"Mary" ★★

Provocation is a legitimate goal for a young playwright. So goad away. Just know that act of provocation is not an indemnity policy against the need for structural integrity. And truth. In Thomas Bradshaw's "Mary," we meet two young college men in the early 1980s. They are gay. This we intuit not from their ordinary conversation, but, at least in May Adrales' outre production, from their stereotypical attire and simpering chatter. One young man, David (Alex Weisman), invites the other, Jonathan (Eddie Bennett), to come to his family home in southern <a class="taxInlineTagLink" id="PLGEO100100600000000" title="Maryland" href="/topic/us/maryland-PLGEO100100600000000.topic">Maryland</a> during Christmas vacation. Jonathan does so, and is chagrined to discover that David's parents still keep slaves. You read that right. This is an arresting premise for a play that wants to probe the abiding echoes of America's racist past by simply forcing discussion of the elephant in plenty of American living rooms. But Bradshaw wants this to be David's crisis instead, and that's where things start to go off the rails. Why he is choosing this moment to ask things he would clearly have known since he was a kid? To those who find this entire plot line offensive, that might seem like a minor complaint. But for me, it's at the core of the trouble, at this juncture, with "Mary."<br>
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<i>Through March 6 in the Owen Theatre at the <a class="taxInlineTagLink" id="PLCUL000156" title="Goodman Theatre" href="/topic/entertainment/theater/goodman-theatre-PLCUL000156.topic">Goodman Theatre</a>, 170 N. Dearborn St.;  $10-$42 at 312-443-3800 or goodmantheatre.org<br>
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- CHRIS JONES</i>
chi-mary-capsule

Provocation is a legitimate goal for a young playwright. So goad away. Just know that act of provocation is not an indemnity policy against the need for structural integrity. And truth. In Thomas Bradshaw's "Mary," we meet two young college men in the early 1980s. They are gay. This we intuit not from their ordinary conversation, but, at least in May Adrales' outre production, from their stereotypical attire and simpering chatter. One young man, David (Alex Weisman), invites the other, Jonathan (Eddie Bennett), to come to his family home in southern Maryland during Christmas vacation. Jonathan does so, and is chagrined to discover that David's parents still keep slaves. You read that right. This is an arresting premise for a play that wants to probe the abiding echoes of America's racist past by simply forcing discussion of the elephant in plenty of American living rooms. But Bradshaw wants this to be David's crisis instead, and that's where things start to go off the rails. Why he is choosing this moment to ask things he would clearly have known since he was a kid? To those who find this entire plot line offensive, that might seem like a minor complaint. But for me, it's at the core of the trouble, at this juncture, with "Mary."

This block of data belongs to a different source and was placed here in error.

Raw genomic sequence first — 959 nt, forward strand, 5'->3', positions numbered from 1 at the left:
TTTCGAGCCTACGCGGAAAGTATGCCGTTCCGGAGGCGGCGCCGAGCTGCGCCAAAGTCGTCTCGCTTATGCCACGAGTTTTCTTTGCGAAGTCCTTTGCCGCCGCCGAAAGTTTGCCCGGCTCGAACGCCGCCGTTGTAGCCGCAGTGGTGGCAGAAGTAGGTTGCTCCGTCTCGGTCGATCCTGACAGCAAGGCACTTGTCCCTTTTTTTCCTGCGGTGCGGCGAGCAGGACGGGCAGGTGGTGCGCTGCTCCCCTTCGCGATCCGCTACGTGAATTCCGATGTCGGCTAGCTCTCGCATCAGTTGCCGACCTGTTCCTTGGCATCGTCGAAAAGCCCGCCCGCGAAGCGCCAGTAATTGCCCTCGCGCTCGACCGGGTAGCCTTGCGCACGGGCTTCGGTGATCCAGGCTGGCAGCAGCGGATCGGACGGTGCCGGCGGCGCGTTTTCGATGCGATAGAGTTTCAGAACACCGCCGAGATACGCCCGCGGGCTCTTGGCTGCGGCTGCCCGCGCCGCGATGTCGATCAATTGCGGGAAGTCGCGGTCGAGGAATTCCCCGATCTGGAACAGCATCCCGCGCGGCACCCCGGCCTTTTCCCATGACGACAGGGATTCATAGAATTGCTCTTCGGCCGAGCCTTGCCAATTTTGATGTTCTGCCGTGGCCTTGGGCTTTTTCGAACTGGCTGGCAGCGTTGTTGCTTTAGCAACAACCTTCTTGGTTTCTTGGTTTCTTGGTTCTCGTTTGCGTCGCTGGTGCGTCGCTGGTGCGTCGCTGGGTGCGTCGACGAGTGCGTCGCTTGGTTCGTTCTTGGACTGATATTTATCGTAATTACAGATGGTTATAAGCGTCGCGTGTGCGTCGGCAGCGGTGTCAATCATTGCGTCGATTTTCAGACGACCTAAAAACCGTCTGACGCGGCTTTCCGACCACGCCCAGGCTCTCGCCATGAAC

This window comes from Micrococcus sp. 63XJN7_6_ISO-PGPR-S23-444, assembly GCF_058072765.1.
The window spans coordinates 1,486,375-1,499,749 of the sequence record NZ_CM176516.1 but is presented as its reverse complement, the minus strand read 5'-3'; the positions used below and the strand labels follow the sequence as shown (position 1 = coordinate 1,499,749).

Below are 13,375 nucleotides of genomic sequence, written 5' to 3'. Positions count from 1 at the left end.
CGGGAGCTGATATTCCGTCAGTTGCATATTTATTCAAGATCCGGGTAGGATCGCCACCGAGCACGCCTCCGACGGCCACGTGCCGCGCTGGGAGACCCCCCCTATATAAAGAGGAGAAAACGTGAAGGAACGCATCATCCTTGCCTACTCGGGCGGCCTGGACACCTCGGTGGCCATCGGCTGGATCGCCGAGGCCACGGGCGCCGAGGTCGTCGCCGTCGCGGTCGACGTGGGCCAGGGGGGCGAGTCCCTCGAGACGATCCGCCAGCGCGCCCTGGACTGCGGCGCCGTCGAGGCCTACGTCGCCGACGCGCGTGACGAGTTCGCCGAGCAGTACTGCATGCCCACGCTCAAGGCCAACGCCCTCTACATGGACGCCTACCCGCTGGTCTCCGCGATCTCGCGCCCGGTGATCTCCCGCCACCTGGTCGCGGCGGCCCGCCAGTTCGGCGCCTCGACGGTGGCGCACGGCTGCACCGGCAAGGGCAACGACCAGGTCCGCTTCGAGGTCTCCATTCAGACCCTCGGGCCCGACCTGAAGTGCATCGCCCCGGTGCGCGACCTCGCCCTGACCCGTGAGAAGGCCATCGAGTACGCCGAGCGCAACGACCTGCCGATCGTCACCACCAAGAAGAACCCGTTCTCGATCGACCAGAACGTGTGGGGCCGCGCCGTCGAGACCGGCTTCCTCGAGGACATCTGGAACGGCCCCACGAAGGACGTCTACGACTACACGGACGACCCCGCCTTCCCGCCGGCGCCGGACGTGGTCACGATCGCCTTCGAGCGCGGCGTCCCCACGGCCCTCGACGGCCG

Through March 6 in the Owen Theatre at the Goodman Theatre, 170 N. Dearborn St.; $10-$42 at 312-443-3800 or goodmantheatre.org

- CHRIS JONES

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